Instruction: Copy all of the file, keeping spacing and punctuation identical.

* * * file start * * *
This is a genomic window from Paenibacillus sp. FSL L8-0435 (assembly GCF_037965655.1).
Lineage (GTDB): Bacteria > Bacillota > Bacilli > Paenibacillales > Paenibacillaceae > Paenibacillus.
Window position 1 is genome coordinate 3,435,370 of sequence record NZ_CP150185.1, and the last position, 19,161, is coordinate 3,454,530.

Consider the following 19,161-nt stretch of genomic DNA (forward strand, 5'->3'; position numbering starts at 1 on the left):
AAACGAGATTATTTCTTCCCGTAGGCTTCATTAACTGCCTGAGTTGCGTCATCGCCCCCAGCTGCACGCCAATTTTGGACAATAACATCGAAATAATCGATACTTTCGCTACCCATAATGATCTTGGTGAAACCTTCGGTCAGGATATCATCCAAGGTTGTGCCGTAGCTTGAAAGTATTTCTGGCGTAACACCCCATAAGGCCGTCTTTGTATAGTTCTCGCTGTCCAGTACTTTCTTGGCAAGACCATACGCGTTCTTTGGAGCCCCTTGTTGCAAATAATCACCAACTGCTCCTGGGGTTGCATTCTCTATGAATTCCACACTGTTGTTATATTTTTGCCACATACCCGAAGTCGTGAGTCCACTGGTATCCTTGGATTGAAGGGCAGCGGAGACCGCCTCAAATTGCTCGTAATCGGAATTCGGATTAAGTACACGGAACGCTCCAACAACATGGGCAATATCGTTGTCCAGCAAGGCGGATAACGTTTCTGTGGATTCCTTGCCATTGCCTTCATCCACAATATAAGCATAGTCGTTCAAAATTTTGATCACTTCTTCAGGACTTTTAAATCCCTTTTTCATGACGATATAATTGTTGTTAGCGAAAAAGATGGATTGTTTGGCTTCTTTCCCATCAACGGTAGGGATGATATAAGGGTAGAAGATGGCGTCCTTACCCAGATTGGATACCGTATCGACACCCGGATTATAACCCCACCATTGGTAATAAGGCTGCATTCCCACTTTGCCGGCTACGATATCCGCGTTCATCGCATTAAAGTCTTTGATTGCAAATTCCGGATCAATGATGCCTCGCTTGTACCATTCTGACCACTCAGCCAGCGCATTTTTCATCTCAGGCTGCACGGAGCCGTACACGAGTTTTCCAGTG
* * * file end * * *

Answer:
This is a genomic window from Paenibacillus sp. FSL L8-0435 (assembly GCF_037965655.1).
Lineage (GTDB): Bacteria > Bacillota > Bacilli > Paenibacillales > Paenibacillaceae > Paenibacillus.
Window position 1 is genome coordinate 3,435,370 of sequence record NZ_CP150185.1, and the last position, 19,161, is coordinate 3,454,530.

Consider the following 19,161-nt stretch of genomic DNA (forward strand, 5'->3'; position numbering starts at 1 on the left):
AAACGAGATTATTTCTTCCCGTAGGCTTCATTAACTGCCTGAGTTGCGTCATCGCCCCCAGCTGCACGCCAATTTTGGACAATAACATCGAAATAATCGATACTTTCGCTACCCATAATGATCTTGGTGAAACCTTCGGTCAGGATATCATCCAAGGTTGTGCCGTAGCTTGAAAGTATTTCTGGCGTAACACCCCATAAGGCCGTCTTTGTATAGTTCTCGCTGTCCAGTACTTTCTTGGCAAGACCATACGCGTTCTTTGGAGCCCCTTGTTGCAAATAATCACCAACTGCTCCTGGGGTTGCATTCTCTATGAATTCCACACTGTTGTTATATTTTTGCCACATACCCGAAGTCGTGAGTCCACTGGTATCCTTGGATTGAAGGGCAGCGGAGACCGCCTCAAATTGCTCGTAATCGGAATTCGGATTAAGTACACGGAACGCTCCAACAACATGGGCAATATCGTTGTCCAGCAAGGCGGATAACGTTTCTGTGGATTCCTTGCCATTGCCTTCATCCACAATATAAGCATAGTCGTTCAAAATTTTGATCACTTCTTCAGGACTTTTAAATCCCTTTTTCATGACGATATAATTGTTGTTAGCGAAAAAGATGGATTGTTTGGCTTCTTTCCCATCAACGGTAGGGATGATATAAGGGTAGAAGATGGCGTCCTTACCCAGATTGGATACCGTATCGACACCCGGATTATAACCCCACCATTGGTAATAAGGCTGCATTCCCACTTTGCCGGCTACGATATCCGCGTTCATCGCATTAAAGTCTTTGATTGCAAATTCCGGATCAATGATGCCTCGCTTGTACCATTCTGACCACTCAGCCAGCGCATTTTTCATCTCAGGCTGCACGGAGCCGTACACGAGTTTTCCAGTG